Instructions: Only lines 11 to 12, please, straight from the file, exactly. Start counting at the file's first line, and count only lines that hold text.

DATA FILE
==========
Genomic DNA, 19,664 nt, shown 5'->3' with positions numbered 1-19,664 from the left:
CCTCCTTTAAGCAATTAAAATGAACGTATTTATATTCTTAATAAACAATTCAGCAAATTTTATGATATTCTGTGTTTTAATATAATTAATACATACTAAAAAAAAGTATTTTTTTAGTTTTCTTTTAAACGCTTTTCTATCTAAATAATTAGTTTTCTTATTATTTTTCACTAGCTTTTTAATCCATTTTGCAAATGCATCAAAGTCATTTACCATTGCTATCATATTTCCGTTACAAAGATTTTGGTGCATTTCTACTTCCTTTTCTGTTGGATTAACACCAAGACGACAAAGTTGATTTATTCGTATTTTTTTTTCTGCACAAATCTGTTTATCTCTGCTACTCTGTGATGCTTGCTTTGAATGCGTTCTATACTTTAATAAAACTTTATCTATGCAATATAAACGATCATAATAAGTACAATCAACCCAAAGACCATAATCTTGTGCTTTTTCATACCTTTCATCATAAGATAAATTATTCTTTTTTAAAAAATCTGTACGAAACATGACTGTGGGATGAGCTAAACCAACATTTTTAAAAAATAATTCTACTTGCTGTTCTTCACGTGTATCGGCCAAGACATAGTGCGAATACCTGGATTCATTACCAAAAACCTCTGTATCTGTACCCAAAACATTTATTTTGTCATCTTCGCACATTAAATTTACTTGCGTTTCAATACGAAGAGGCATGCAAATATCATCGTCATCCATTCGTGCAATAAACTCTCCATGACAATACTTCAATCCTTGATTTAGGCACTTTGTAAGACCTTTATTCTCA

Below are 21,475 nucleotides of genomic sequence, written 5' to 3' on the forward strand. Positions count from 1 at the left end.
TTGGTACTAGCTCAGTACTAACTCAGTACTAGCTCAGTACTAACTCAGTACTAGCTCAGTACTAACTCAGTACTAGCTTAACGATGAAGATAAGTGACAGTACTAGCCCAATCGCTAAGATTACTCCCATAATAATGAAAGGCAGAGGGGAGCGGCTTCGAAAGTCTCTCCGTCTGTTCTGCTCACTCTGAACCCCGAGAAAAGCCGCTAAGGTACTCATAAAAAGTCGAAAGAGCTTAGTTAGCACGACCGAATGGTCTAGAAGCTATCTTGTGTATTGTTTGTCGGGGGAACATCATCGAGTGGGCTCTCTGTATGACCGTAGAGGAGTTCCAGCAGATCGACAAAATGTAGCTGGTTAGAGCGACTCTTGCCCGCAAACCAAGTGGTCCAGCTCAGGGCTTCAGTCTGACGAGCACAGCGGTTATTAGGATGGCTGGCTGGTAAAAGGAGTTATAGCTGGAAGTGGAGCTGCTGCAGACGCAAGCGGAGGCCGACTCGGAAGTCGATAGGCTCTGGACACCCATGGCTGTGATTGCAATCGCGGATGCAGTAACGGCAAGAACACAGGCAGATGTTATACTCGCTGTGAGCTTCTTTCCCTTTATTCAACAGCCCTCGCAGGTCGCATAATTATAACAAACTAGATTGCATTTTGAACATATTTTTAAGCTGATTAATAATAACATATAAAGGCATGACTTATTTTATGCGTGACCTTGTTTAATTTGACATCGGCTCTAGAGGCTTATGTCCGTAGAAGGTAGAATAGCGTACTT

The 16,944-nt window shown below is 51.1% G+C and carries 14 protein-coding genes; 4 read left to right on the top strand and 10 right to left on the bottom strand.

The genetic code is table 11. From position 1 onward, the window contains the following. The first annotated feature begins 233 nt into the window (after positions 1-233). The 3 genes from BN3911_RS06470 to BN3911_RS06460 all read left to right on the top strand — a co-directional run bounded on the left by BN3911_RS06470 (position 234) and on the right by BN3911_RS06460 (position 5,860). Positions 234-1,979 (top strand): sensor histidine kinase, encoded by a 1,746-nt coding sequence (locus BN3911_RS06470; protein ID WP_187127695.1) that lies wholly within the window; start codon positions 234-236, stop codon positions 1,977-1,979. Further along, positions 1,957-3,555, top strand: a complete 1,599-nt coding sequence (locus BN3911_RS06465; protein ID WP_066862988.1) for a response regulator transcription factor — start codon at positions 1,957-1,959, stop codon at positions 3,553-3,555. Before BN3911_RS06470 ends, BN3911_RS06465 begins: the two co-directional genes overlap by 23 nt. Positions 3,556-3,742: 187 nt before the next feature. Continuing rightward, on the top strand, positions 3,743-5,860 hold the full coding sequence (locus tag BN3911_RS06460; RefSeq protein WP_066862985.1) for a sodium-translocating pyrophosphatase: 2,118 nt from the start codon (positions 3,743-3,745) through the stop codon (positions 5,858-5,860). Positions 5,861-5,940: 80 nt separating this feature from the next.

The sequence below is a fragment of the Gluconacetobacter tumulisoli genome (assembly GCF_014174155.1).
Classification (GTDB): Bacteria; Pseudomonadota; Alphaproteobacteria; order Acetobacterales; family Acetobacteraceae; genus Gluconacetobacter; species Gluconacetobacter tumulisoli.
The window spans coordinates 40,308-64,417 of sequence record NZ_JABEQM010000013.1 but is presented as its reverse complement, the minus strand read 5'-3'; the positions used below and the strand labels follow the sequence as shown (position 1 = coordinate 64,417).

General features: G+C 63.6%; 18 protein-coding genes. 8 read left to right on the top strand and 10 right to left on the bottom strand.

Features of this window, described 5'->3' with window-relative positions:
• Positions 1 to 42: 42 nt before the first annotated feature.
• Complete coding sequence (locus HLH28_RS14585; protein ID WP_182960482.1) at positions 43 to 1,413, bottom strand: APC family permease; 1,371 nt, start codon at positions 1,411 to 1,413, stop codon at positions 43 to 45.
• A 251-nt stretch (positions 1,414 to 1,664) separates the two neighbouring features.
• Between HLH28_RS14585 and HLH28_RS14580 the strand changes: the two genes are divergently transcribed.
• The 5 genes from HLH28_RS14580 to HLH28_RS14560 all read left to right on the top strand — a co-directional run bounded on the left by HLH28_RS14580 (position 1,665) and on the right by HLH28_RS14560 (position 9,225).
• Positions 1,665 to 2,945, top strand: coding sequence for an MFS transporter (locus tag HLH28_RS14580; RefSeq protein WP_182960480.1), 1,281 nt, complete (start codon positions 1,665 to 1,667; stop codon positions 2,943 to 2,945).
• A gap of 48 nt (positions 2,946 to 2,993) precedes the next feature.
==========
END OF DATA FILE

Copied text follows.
Features of this window, described 5'->3' with window-relative positions:
• Positions 1 to 42: 42 nt before the first annotated feature.